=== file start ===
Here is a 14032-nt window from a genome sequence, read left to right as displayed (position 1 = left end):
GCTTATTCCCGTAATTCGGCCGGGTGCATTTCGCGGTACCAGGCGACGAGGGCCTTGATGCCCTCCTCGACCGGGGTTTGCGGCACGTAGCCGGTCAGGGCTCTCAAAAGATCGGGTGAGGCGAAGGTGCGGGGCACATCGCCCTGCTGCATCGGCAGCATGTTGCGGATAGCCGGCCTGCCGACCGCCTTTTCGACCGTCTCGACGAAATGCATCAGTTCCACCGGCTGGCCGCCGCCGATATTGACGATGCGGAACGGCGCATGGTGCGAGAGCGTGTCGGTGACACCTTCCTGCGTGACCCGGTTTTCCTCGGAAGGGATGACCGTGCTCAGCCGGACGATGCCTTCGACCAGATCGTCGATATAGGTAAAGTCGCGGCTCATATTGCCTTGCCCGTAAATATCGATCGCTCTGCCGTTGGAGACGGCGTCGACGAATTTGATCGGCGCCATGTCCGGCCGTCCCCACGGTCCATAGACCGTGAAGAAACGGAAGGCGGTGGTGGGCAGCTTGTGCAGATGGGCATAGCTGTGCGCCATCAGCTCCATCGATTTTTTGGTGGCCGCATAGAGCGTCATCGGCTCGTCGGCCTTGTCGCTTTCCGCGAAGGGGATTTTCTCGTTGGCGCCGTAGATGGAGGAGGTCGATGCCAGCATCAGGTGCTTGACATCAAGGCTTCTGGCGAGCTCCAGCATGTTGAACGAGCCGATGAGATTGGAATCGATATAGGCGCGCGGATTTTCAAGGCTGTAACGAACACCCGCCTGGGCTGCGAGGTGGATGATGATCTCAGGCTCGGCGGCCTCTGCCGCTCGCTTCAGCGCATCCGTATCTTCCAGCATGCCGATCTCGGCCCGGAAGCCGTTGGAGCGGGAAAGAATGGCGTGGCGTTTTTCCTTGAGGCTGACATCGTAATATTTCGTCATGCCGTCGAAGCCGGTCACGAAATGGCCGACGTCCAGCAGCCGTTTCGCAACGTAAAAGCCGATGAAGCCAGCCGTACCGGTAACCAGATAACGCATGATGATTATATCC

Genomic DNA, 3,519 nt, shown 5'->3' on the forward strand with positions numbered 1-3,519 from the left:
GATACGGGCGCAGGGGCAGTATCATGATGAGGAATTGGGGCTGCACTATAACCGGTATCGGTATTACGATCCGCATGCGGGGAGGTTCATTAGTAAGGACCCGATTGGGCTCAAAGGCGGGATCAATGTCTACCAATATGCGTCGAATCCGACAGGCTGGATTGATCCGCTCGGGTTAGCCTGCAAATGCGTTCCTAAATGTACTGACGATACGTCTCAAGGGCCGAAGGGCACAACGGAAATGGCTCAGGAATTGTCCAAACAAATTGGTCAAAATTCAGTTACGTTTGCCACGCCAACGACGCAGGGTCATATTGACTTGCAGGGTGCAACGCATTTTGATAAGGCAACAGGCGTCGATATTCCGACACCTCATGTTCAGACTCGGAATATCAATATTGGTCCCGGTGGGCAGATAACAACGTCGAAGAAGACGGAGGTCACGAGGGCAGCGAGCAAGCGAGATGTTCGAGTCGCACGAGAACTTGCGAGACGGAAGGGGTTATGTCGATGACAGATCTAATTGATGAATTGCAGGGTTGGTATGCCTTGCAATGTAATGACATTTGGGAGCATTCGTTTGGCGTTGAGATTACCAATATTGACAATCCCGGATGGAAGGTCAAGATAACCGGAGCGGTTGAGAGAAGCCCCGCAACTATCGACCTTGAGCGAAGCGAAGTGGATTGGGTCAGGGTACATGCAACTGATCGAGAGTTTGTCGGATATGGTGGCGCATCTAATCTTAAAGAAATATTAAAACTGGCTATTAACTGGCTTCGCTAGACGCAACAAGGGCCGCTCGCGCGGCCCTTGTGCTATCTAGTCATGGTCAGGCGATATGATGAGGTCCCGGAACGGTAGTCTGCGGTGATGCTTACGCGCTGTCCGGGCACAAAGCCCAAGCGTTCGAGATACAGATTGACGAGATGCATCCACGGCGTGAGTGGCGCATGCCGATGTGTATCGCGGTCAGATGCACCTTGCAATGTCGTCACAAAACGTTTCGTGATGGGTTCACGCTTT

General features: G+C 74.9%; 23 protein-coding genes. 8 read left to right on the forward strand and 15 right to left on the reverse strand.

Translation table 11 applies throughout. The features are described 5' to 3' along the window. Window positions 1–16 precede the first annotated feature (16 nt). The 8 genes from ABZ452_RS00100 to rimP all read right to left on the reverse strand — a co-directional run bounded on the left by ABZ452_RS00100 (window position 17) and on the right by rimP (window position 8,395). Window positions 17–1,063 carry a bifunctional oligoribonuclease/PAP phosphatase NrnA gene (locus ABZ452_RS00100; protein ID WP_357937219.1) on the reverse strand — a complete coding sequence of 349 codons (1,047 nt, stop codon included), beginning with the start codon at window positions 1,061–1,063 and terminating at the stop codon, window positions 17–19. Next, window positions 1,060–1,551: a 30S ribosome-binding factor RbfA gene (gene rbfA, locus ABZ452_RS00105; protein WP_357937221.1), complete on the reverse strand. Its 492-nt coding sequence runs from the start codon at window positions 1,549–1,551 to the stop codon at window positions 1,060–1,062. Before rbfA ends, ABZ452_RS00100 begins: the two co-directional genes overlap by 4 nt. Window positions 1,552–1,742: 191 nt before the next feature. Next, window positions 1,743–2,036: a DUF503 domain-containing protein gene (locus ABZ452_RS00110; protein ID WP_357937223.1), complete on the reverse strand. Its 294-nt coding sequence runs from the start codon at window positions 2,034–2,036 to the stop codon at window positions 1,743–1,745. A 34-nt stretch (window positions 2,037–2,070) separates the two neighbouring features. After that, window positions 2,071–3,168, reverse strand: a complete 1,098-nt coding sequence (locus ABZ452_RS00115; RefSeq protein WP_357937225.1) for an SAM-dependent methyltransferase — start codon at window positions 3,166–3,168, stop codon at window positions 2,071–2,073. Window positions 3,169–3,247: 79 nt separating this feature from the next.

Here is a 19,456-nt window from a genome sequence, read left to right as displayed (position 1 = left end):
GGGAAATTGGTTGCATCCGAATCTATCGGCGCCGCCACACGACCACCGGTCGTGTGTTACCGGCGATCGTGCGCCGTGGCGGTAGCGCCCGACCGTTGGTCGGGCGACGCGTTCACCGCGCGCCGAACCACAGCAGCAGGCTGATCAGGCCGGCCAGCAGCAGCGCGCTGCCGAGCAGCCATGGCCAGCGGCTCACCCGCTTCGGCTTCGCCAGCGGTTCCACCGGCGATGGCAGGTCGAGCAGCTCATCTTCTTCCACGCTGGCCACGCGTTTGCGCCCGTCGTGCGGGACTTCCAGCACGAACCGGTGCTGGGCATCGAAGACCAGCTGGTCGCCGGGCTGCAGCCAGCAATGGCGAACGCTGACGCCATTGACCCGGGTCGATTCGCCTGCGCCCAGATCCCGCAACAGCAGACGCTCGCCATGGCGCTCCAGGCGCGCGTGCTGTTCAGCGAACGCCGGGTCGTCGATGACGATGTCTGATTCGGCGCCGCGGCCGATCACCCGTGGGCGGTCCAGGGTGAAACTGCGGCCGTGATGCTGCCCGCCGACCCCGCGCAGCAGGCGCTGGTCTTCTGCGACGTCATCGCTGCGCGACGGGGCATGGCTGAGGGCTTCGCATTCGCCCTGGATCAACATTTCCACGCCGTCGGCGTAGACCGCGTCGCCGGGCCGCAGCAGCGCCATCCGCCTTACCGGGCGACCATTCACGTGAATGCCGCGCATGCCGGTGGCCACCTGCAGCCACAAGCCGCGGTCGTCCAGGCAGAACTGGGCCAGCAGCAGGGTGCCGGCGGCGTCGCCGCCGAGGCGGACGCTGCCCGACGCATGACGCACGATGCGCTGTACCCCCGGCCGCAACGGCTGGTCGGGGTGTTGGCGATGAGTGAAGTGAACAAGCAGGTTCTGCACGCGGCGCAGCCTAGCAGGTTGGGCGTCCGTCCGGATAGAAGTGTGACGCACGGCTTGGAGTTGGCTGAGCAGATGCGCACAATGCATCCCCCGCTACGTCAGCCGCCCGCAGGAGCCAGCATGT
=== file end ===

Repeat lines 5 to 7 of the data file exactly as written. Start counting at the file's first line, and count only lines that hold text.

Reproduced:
General features: G+C 74.9%; 23 protein-coding genes. 8 read left to right on the forward strand and 15 right to left on the reverse strand.

Translation table 11 applies throughout. The features are described 5' to 3' along the window. Window positions 1–16 precede the first annotated feature (16 nt). The 8 genes from ABZ452_RS00100 to rimP all read right to left on the reverse strand — a co-directional run bounded on the left by ABZ452_RS00100 (window position 17) and on the right by rimP (window position 8,395). Window positions 17–1,063 carry a bifunctional oligoribonuclease/PAP phosphatase NrnA gene (locus ABZ452_RS00100; protein ID WP_357937219.1) on the reverse strand — a complete coding sequence of 349 codons (1,047 nt, stop codon included), beginning with the start codon at window positions 1,061–1,063 and terminating at the stop codon, window positions 17–19. Next, window positions 1,060–1,551: a 30S ribosome-binding factor RbfA gene (gene rbfA, locus ABZ452_RS00105; protein WP_357937221.1), complete on the reverse strand. Its 492-nt coding sequence runs from the start codon at window positions 1,549–1,551 to the stop codon at window positions 1,060–1,062. Before rbfA ends, ABZ452_RS00100 begins: the two co-directional genes overlap by 4 nt. Window positions 1,552–1,742: 191 nt before the next feature. Next, window positions 1,743–2,036: a DUF503 domain-containing protein gene (locus ABZ452_RS00110; protein ID WP_357937223.1), complete on the reverse strand. Its 294-nt coding sequence runs from the start codon at window positions 2,034–2,036 to the stop codon at window positions 1,743–1,745. A 34-nt stretch (window positions 2,037–2,070) separates the two neighbouring features. After that, window positions 2,071–3,168, reverse strand: a complete 1,098-nt coding sequence (locus ABZ452_RS00115; RefSeq protein WP_357937225.1) for an SAM-dependent methyltransferase — start codon at window positions 3,166–3,168, stop codon at window positions 2,071–2,073. Window positions 3,169–3,247: 79 nt separating this feature from the next.

Here is a 19,456-nt window from a genome sequence, read left to right as displayed (position 1 = left end):